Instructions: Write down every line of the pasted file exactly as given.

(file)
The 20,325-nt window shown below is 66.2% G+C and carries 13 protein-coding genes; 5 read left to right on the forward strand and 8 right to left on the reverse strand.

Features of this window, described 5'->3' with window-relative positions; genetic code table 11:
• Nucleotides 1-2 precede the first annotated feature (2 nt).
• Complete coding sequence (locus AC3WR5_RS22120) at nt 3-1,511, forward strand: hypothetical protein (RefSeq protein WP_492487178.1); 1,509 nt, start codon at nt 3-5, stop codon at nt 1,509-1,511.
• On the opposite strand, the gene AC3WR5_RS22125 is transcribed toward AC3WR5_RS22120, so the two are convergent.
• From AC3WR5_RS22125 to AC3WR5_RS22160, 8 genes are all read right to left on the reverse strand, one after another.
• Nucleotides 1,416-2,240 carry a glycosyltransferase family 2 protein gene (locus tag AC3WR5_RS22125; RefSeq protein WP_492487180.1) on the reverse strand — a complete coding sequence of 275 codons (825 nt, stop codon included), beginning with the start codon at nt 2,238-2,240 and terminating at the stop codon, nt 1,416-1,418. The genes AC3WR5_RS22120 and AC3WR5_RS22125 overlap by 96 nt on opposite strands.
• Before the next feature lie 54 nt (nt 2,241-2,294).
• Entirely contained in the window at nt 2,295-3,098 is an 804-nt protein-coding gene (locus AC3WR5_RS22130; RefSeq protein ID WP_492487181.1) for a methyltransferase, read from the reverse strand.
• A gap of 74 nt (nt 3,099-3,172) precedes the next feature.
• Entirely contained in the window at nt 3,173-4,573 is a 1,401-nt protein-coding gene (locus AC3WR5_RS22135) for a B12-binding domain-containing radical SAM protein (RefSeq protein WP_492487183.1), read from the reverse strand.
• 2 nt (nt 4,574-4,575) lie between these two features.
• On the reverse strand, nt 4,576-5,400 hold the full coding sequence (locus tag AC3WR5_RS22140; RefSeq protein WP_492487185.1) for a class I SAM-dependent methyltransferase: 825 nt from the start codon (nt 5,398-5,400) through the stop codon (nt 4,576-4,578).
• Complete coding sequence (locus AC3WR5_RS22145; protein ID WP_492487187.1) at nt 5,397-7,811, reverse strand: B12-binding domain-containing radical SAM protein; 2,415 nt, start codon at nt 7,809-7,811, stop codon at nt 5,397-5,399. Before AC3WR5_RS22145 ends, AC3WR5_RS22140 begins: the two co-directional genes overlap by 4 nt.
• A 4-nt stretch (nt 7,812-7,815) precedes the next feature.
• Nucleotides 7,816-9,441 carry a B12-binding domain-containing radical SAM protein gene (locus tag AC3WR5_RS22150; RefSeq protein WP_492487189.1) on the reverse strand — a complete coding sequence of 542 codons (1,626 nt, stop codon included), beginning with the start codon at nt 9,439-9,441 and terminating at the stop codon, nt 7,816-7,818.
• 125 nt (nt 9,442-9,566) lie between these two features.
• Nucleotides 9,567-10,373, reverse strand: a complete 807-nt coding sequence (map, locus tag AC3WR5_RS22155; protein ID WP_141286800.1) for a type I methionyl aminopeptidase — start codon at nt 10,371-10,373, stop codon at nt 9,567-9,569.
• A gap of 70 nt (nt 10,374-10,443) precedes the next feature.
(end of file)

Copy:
The 20,325-nt window shown below is 66.2% G+C and carries 13 protein-coding genes; 5 read left to right on the forward strand and 8 right to left on the reverse strand.

Features of this window, described 5'->3' with window-relative positions; genetic code table 11:
• Nucleotides 1-2 precede the first annotated feature (2 nt).
• Complete coding sequence (locus AC3WR5_RS22120) at nt 3-1,511, forward strand: hypothetical protein (RefSeq protein WP_492487178.1); 1,509 nt, start codon at nt 3-5, stop codon at nt 1,509-1,511.
• On the opposite strand, the gene AC3WR5_RS22125 is transcribed toward AC3WR5_RS22120, so the two are convergent.
• From AC3WR5_RS22125 to AC3WR5_RS22160, 8 genes are all read right to left on the reverse strand, one after another.
• Nucleotides 1,416-2,240 carry a glycosyltransferase family 2 protein gene (locus tag AC3WR5_RS22125; RefSeq protein WP_492487180.1) on the reverse strand — a complete coding sequence of 275 codons (825 nt, stop codon included), beginning with the start codon at nt 2,238-2,240 and terminating at the stop codon, nt 1,416-1,418. The genes AC3WR5_RS22120 and AC3WR5_RS22125 overlap by 96 nt on opposite strands.
• Before the next feature lie 54 nt (nt 2,241-2,294).
• Entirely contained in the window at nt 2,295-3,098 is an 804-nt protein-coding gene (locus AC3WR5_RS22130; RefSeq protein ID WP_492487181.1) for a methyltransferase, read from the reverse strand.
• A gap of 74 nt (nt 3,099-3,172) precedes the next feature.
• Entirely contained in the window at nt 3,173-4,573 is a 1,401-nt protein-coding gene (locus AC3WR5_RS22135) for a B12-binding domain-containing radical SAM protein (RefSeq protein WP_492487183.1), read from the reverse strand.
• 2 nt (nt 4,574-4,575) lie between these two features.
• On the reverse strand, nt 4,576-5,400 hold the full coding sequence (locus tag AC3WR5_RS22140; RefSeq protein WP_492487185.1) for a class I SAM-dependent methyltransferase: 825 nt from the start codon (nt 5,398-5,400) through the stop codon (nt 4,576-4,578).
• Complete coding sequence (locus AC3WR5_RS22145; protein ID WP_492487187.1) at nt 5,397-7,811, reverse strand: B12-binding domain-containing radical SAM protein; 2,415 nt, start codon at nt 7,809-7,811, stop codon at nt 5,397-5,399. Before AC3WR5_RS22145 ends, AC3WR5_RS22140 begins: the two co-directional genes overlap by 4 nt.
• A 4-nt stretch (nt 7,812-7,815) precedes the next feature.
• Nucleotides 7,816-9,441 carry a B12-binding domain-containing radical SAM protein gene (locus tag AC3WR5_RS22150; RefSeq protein WP_492487189.1) on the reverse strand — a complete coding sequence of 542 codons (1,626 nt, stop codon included), beginning with the start codon at nt 9,439-9,441 and terminating at the stop codon, nt 7,816-7,818.
• 125 nt (nt 9,442-9,566) lie between these two features.
• Nucleotides 9,567-10,373, reverse strand: a complete 807-nt coding sequence (map, locus tag AC3WR5_RS22155; protein ID WP_141286800.1) for a type I methionyl aminopeptidase — start codon at nt 10,371-10,373, stop codon at nt 9,567-9,569.
• A gap of 70 nt (nt 10,374-10,443) precedes the next feature.